Counterfeit goods are not a new business phenomenon. Academics point to the practice occurring as far back as Babylonian times. Today, the counterfeit trade no longer operates solely through downtown street vendors.The internet has been a major enabler in the sale of counterfeit products, ensuring anonymity and providing access to a global market.
The problem getting worse
It is unsurprising that the market has exploded in recent years – between 2008 and 2013, OECD/ EUIPO estimates showed an 80% global growth in counterfeiting. A 2016 ICC commissioned report estimates the total value of pirated and counterfeited goods will reach between $1.9 and $2.81 trillion by 2022, and that’s without even considering the wider economic – and social – costs.
With criminal counterfeiters enjoying online anonymity, they are more elusive than ever. By contrast, the products they peddle are ever more visible. A 2016 study by Markmonitor found that keyword searches used by consumers on internet search engines brought up more than seven times as many rogue sites than genuine retailers.
Even when using a reputable online marketplace, there is still a chance of falling into the trap of buying counterfeit goods, as fakes and genuine goods are sold side by side. Apple, for example, has claimed that 90% of “genuine Apple products” sold on e-commerce giant Amazon are in fact, counterfeit – leading them to sue Amazon supplier Mobile Star in October 2016. More significant yet, with sites like Amazon “comingling” its inventory, even the most vigilant consumer who avoids the fake online may, in fact, end up receiving a counterfeit item in the mail. This problem has been so substantial that some brands, such as Birkenstock, have turned their back on online marketplaces altogether, no longer selling products, or allowing third party merchants, to list the goods on these channels. A report by CNBC stated the company Forearm Forklift has seen its revenue drop 30% since 2008 as a direct consequence of their product being counterfeited and sold online.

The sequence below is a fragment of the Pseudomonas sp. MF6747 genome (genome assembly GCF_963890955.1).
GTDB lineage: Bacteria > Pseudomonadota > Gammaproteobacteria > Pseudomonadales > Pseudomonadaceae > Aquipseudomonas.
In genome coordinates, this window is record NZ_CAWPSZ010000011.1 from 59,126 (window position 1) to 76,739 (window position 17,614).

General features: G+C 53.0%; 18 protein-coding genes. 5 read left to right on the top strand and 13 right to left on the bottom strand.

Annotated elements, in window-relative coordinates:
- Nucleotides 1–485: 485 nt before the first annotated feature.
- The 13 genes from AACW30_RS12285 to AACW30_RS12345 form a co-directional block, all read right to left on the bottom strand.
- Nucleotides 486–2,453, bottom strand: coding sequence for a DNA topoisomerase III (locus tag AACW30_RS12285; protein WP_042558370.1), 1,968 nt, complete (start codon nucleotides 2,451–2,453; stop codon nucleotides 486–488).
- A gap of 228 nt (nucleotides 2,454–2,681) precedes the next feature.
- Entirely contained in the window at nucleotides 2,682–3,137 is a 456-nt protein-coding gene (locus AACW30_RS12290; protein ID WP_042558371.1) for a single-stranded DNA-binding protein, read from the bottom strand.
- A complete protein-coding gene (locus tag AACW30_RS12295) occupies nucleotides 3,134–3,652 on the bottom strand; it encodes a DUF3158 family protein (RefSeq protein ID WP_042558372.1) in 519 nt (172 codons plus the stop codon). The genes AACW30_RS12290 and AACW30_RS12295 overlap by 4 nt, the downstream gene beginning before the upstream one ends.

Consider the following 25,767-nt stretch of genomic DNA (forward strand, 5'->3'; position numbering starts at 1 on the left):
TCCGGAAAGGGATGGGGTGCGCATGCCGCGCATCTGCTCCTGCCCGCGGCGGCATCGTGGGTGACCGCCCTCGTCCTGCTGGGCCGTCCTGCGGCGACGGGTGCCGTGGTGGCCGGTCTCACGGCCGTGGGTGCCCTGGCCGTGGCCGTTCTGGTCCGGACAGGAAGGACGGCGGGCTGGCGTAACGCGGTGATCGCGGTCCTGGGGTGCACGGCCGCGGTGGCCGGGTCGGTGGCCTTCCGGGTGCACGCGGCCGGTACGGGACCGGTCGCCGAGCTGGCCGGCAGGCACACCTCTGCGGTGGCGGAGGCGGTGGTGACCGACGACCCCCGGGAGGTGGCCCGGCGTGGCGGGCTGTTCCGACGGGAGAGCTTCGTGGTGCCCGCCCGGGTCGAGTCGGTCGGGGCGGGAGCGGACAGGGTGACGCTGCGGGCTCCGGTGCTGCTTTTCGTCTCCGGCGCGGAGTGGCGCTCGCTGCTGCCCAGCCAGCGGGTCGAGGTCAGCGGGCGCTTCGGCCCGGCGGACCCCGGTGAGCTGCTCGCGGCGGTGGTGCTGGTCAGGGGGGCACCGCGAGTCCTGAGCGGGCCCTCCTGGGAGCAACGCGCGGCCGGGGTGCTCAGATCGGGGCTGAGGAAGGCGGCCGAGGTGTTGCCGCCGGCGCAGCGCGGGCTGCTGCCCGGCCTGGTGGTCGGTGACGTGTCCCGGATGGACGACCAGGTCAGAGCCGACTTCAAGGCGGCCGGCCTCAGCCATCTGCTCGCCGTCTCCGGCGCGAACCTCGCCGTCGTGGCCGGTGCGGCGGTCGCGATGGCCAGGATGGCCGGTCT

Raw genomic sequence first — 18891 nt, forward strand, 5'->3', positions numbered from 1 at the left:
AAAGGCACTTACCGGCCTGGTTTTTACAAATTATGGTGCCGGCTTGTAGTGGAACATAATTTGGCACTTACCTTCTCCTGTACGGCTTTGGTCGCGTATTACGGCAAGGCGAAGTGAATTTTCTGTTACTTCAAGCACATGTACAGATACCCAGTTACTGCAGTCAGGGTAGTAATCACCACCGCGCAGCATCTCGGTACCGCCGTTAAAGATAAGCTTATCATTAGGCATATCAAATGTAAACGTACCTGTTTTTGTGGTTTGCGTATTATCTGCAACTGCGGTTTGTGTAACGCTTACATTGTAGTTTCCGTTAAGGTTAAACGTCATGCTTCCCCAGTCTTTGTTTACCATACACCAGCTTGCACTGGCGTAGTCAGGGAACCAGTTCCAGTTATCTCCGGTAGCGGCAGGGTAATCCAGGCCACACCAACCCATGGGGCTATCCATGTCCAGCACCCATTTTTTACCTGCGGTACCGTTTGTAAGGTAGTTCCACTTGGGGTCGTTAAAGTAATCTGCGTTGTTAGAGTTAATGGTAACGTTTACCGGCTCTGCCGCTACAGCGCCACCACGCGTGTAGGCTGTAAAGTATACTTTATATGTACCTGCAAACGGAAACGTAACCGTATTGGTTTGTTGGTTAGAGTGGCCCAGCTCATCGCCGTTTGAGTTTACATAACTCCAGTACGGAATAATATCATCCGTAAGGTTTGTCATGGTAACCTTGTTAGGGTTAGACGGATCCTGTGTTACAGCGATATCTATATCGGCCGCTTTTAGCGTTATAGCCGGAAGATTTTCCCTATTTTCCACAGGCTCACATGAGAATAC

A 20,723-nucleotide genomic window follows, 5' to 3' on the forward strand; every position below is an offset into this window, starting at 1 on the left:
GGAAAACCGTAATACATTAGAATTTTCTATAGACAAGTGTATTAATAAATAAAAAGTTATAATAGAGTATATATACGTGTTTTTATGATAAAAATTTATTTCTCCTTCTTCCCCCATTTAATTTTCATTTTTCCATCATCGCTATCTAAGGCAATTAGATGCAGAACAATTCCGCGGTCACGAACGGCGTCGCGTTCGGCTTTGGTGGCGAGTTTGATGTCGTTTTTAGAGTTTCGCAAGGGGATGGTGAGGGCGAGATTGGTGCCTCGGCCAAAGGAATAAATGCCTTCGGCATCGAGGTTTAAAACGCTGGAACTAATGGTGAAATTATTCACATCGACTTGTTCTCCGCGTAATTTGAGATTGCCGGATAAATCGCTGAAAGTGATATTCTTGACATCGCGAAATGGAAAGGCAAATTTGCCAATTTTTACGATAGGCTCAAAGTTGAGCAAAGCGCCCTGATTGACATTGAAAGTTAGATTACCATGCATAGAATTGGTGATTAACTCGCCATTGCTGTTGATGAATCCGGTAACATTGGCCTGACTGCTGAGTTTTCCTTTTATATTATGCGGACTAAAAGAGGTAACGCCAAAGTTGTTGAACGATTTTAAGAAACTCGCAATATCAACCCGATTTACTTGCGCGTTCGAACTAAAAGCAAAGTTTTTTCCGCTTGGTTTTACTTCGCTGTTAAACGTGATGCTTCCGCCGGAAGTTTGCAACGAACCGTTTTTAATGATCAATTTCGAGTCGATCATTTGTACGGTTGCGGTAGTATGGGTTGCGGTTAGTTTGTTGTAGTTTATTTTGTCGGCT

Various parties fighting back
Online marketplaces have begun to step up efforts to prevent the sale of counterfeit goods on their sites. In November 2016, Amazon led a lawsuit against two fraudulent sellers, the first time they have taken such action in their two decades online. Two months later, Alibaba became the first e-commerce site in China to sue counterfeiters. Additionally, Amazon has introduced a $1,500 fee for traders wishing to sell major brands and, furthermore, they plan to continue to attack counterfeiters, by encouraging all brands – whether they sell through their marketplace or not – to register their brand, providing them the ability to verify the legitimacy of third- party sellers. Similarly, Ebay has a verified rights owner program, so that intellectual property owners can easily report listings that infringe their rights.
The cost of counterfeiting is undeniable, and, as it is enabled by the internet where jurisdictional lines are blurred, a global effort is required to combat it. Whilst cross-border legislative measures such as the Anti-Counterfeiting Trade Agreement have faced widespread criticism (it was unequivocally rejected by the EU), various NGOs are attempting to take down the counterfeiters.
The International Anti-Counterfeiting Coalition has implemented various initiatives, including Rogue Block – a collaboration with the payment providers which has seen 5,000 counterfeiters’ merchant accounts shut down since 2012. Similarly, Trustworthy Accountability Group, a marketing- media industry program, is working to eliminate fraudulent digital advertising traffic and fight ad-supported internet piracy to ensure brand integrity.
Whilst progress is being made, the war on counterfeiters is far from won and there remains ample opportunity for greater collaboration across industries and borders to reduce counterfeiting and piracy.